That leads me to my last point, which is on the Immigration Rules. The architectural profession is remarkably badly paid. If you look at the average wage of an architect, it is remarkably low for a member of a professional body. So I am concerned, as was the noble Lord, Lord Shipley, that we should not allow the Immigration Rules to interfere with our ability to recruit from the rest of Europe. It seems to me that this is a serious double jeopardy system. Why do we have to have these rules? Surely we could have had, in these regulations, a very simple system which said that if you got a job with a British architect registered with the ARB you would be able to have that job. Why do we have to double-do it? Is there not a much more sensible way, which is merely to do exactly what we do at the moment and say publicly that we would like this to continue to be reciprocal, although we do not have the ability to make it reciprocal ourselves?

I remind my noble friend of the figures that have been quoted: it is likely that one in four of architects in the London area come from the rest of Europe, so this is no minor matter. Therefore, I hope that we can have assurances that the Government will seek, under any agreement, to have reciprocity and, secondly, that the Minister will look again at the idea that we have to insist upon going through our immigration arrangements, when we could have a perfectly simple system, like the one we have at the moment. We should look very carefully at any income limit in any case because it is likely to affect newly-qualified architects from the rest of Europe in a way that would do our profession no good. It would interfere with, and indeed endanger, the very large amount of money that Britain earns through the primacy of our architectural profession. When you are talking about what may be £2 billion, you are talking about a very serious amount of money. If we cannot recruit newly-qualified experts from the rest of Europe to a shockingly underpaid profession, that would do us a great deal of harm.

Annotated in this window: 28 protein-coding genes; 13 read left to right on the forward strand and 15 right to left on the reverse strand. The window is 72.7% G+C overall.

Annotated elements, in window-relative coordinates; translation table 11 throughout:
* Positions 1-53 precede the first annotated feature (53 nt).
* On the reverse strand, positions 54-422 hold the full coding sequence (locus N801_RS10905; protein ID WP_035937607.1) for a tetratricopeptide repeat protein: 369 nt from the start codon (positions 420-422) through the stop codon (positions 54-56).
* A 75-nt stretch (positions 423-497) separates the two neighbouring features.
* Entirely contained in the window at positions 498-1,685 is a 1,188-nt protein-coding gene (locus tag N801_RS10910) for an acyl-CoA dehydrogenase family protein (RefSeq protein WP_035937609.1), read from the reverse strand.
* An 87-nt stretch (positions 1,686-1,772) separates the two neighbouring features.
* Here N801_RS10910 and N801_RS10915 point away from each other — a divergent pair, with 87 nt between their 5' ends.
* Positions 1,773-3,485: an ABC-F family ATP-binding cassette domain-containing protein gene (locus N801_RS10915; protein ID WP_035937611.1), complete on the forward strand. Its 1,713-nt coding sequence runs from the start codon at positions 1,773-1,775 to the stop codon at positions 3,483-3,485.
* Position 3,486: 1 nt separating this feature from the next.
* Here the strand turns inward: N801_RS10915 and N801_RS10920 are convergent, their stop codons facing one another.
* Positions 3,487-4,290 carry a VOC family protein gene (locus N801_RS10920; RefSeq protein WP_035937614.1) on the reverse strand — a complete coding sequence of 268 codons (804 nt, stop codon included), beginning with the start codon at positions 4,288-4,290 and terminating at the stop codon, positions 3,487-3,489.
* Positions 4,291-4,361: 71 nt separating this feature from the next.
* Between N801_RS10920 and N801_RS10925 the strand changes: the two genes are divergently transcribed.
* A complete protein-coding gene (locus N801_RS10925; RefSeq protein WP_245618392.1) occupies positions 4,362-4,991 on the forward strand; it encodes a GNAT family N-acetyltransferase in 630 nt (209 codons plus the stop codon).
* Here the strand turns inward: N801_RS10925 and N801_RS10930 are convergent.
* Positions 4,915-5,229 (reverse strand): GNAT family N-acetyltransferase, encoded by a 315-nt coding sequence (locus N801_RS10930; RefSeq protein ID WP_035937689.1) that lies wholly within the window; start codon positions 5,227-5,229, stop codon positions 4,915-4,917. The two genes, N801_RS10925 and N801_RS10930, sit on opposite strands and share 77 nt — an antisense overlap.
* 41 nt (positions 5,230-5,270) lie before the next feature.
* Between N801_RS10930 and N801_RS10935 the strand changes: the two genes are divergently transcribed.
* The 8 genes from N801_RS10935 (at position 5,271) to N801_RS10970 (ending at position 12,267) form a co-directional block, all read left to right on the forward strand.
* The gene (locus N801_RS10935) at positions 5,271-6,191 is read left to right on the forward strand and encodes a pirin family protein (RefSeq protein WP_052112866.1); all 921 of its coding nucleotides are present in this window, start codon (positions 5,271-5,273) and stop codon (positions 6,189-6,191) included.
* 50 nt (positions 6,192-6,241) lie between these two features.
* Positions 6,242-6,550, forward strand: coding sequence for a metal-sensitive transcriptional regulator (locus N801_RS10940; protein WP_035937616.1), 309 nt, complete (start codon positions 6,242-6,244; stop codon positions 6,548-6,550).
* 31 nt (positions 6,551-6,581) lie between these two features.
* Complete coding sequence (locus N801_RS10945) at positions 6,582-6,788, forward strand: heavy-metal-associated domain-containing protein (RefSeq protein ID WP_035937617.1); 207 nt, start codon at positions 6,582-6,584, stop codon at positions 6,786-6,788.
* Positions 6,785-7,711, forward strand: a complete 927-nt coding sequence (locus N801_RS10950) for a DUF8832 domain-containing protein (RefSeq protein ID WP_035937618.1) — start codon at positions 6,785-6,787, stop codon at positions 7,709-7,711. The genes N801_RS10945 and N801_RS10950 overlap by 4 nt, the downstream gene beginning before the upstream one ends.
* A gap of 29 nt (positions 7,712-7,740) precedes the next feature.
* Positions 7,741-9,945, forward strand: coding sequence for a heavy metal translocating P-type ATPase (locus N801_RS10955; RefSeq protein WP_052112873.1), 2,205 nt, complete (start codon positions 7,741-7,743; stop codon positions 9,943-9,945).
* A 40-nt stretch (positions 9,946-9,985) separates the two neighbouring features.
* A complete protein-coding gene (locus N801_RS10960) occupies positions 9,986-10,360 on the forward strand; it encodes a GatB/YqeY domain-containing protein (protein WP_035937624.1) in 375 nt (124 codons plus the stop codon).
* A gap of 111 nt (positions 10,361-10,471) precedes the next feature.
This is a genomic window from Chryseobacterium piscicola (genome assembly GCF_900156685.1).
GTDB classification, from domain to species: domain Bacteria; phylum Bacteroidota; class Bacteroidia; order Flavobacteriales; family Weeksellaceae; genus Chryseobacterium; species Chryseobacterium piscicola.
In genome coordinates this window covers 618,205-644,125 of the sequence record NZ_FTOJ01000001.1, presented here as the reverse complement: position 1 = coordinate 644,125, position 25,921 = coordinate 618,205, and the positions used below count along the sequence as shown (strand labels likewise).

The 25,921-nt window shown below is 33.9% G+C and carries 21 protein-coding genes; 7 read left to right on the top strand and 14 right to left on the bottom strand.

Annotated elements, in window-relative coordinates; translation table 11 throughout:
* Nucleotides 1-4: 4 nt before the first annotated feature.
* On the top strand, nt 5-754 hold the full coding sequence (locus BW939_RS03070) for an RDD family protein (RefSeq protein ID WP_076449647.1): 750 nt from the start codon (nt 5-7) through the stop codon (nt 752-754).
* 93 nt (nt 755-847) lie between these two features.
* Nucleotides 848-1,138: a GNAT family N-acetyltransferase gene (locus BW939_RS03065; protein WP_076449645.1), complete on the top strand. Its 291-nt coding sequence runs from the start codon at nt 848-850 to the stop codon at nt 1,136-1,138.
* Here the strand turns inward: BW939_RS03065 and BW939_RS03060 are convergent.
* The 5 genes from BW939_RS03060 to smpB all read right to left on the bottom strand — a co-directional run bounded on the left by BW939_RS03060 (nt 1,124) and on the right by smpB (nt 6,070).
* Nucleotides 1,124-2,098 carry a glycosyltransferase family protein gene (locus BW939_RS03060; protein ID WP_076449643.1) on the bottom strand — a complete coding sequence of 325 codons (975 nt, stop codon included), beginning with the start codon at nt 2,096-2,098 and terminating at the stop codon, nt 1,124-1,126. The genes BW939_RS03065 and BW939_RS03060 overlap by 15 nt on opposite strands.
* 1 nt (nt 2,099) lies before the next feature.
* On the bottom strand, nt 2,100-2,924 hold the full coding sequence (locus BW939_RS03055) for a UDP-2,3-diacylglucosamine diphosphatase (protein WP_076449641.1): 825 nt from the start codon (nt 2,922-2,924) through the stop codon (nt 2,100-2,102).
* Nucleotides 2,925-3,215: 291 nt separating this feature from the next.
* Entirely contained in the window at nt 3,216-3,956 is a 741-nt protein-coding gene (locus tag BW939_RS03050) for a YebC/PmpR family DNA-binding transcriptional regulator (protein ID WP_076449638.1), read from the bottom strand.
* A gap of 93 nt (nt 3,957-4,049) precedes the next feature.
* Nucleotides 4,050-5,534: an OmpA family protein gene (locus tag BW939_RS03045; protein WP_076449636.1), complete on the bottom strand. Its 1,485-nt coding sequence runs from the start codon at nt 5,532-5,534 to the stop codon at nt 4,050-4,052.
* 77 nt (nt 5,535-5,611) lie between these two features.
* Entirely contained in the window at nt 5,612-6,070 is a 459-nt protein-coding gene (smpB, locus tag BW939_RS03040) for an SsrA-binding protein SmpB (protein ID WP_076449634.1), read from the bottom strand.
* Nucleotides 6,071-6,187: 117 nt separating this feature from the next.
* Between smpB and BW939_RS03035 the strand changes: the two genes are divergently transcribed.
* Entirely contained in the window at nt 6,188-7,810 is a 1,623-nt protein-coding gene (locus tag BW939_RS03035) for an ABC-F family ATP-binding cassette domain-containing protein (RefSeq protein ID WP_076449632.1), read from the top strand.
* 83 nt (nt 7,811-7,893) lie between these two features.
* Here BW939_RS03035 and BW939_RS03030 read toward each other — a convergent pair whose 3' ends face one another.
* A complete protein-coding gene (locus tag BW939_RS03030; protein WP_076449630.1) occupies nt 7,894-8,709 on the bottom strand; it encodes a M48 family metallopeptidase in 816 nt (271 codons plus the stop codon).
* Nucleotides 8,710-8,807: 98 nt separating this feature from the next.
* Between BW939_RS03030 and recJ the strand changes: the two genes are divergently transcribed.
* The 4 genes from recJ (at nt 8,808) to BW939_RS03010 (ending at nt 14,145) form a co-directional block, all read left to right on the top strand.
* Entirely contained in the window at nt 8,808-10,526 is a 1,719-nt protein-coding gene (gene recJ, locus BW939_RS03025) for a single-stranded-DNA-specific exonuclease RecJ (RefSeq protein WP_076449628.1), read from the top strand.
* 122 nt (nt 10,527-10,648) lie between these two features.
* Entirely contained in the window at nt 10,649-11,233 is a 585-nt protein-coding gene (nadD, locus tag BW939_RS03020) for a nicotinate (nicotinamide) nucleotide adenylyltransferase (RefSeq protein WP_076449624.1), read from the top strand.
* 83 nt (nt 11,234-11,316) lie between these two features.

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My Lords, not for the first time, Newcastle is united in this Grand Committee. I think we would both welcome the noble Lord, who has characteristically analysed the Government’s proposals in a very effective way.

This instrument will freeze the list of architectural qualifications that are recognised immediately before exit day in the event of a no-deal Brexit. As a result, an individual holding one of those qualifications will be eligible to join the UK register of architects if they have access to the profession of architect in their home state. This will allow access to the workforce of EU-qualified and EEA-qualified architects. The register of qualified architects of the UK held by the Architects Registration Board currently includes 40,650 members, 17% of whom were admitted under EU directive procedures. Given that significant number, it is astonishing that no impact assessment appears to have been prepared for this SI. The UK must of course continue to attract the best talent after Brexit and have an immigration system that responds to the needs of industry, especially in the context of the architectural sector. The London’s Architectural Sector report states that the city’s architecture industry is worth £1.7 billion and is growing at 7% every year. That figure is set against the industry’s total value nationally of £4.8 billion, a significant contribution to the economy nationally.